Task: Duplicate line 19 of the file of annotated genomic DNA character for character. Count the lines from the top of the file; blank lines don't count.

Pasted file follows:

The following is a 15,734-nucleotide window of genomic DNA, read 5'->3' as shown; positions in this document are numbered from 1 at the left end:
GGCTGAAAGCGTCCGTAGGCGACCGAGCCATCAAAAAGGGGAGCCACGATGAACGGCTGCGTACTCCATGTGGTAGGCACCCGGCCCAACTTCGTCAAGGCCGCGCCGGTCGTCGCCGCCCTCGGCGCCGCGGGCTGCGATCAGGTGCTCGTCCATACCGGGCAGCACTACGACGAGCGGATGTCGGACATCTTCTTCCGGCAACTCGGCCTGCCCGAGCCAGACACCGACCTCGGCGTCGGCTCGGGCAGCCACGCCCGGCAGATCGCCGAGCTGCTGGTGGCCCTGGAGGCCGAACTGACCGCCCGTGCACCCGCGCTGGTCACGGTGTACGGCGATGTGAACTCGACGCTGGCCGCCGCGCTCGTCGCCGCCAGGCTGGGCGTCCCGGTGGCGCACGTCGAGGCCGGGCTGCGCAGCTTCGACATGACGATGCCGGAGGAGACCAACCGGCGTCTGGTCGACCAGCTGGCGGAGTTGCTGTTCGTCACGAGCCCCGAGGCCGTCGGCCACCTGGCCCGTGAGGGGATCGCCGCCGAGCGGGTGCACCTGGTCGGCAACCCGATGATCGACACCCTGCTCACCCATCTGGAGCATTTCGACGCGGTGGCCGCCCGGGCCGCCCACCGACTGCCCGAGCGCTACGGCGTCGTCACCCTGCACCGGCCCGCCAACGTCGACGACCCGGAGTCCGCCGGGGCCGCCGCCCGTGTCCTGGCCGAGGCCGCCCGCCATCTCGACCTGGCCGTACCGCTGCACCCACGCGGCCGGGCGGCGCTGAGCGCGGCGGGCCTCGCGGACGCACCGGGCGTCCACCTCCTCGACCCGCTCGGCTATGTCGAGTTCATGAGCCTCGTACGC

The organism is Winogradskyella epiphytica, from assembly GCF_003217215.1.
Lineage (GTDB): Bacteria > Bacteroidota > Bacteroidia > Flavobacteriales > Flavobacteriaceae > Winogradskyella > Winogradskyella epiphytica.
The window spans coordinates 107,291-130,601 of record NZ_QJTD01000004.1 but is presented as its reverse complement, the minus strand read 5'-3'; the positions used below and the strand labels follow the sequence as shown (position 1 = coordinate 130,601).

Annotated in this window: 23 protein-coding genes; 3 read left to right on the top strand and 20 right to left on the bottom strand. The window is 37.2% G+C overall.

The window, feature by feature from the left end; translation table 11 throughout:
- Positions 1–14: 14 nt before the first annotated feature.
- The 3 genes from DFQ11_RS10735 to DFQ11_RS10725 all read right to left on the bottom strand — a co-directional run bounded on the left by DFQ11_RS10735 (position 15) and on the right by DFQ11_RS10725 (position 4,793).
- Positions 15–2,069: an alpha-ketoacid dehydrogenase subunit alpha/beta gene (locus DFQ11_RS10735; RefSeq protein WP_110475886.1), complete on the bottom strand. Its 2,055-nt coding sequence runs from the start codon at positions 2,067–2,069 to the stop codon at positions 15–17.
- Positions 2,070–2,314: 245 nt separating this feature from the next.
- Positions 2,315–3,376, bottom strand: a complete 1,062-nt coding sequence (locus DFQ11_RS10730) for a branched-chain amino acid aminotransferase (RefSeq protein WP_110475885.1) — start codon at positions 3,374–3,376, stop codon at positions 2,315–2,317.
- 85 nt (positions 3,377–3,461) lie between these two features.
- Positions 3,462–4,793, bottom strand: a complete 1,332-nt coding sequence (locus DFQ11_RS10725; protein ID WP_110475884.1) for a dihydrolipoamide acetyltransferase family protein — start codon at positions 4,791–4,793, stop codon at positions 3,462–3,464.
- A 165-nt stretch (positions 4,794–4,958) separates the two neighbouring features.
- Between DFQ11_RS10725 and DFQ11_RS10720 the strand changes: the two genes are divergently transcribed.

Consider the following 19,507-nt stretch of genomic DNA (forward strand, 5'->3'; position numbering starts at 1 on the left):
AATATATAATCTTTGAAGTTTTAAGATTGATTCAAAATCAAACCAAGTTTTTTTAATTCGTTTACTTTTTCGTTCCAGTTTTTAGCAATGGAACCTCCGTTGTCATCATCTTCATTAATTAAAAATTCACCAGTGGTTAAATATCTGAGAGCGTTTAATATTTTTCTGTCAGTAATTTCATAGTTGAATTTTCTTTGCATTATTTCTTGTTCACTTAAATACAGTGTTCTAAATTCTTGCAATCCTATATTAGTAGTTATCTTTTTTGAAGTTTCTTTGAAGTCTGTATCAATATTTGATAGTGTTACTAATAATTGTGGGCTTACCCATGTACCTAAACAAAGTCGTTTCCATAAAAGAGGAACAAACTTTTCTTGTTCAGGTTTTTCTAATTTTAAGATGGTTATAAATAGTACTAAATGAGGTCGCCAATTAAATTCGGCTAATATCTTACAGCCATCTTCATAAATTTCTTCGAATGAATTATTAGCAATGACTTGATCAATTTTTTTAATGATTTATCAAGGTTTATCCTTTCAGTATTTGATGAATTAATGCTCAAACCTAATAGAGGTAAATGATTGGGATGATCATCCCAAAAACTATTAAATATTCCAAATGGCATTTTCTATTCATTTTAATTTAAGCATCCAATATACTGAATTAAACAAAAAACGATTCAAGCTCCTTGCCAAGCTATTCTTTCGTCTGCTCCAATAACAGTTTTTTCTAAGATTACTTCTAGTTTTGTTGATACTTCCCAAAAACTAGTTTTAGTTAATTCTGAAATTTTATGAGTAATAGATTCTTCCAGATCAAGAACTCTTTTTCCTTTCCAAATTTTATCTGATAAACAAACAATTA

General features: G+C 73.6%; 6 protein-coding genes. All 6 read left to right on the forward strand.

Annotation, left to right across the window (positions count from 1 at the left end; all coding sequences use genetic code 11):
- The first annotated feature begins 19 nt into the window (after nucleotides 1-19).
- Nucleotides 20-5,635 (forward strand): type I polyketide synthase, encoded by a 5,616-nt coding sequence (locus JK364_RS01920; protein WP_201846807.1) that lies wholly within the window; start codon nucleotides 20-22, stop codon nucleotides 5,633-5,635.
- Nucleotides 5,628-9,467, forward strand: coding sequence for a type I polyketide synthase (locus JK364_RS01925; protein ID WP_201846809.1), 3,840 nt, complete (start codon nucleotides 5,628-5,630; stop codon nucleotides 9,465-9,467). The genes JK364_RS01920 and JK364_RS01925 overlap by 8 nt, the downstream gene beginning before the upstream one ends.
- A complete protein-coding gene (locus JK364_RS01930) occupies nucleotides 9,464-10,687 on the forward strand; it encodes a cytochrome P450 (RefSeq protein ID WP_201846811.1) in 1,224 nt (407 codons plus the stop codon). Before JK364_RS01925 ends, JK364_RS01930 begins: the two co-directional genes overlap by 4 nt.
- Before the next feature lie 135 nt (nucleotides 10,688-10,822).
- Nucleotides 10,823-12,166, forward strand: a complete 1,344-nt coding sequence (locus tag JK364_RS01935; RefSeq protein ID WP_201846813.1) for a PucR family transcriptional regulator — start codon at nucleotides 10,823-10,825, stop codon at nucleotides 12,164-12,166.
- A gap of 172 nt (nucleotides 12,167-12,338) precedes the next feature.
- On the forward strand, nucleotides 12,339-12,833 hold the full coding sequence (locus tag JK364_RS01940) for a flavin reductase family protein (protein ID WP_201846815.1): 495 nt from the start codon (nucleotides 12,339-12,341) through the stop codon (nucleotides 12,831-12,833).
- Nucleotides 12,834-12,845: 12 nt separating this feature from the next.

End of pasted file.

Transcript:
General features: G+C 73.6%; 6 protein-coding genes. All 6 read left to right on the forward strand.